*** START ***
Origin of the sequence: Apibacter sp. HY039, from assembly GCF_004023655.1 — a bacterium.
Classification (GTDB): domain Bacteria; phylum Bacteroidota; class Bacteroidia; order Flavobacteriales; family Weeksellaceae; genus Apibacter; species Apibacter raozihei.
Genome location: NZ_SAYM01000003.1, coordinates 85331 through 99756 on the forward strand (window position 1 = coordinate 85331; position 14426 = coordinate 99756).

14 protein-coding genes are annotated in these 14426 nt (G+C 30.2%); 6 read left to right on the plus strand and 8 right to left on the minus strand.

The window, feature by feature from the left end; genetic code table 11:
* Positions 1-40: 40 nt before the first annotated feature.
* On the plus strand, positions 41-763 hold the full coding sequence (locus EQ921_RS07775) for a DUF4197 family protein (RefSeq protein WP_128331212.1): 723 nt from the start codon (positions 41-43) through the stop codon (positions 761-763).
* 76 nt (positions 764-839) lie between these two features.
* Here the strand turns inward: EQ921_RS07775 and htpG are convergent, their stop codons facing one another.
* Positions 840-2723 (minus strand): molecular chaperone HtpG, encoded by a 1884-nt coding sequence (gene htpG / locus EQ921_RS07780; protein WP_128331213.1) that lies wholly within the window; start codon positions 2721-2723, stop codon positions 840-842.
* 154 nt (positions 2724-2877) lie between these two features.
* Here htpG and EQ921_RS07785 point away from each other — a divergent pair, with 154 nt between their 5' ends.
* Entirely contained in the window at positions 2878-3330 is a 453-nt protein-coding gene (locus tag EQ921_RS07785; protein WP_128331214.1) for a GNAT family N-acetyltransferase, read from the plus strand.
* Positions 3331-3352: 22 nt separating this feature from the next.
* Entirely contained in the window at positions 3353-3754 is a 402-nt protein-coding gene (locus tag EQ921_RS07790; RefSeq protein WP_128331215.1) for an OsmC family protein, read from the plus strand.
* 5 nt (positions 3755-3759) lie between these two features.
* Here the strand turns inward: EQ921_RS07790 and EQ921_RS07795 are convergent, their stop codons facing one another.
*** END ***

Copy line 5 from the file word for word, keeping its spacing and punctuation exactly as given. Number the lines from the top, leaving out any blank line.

The window, feature by feature from the left end; genetic code table 11: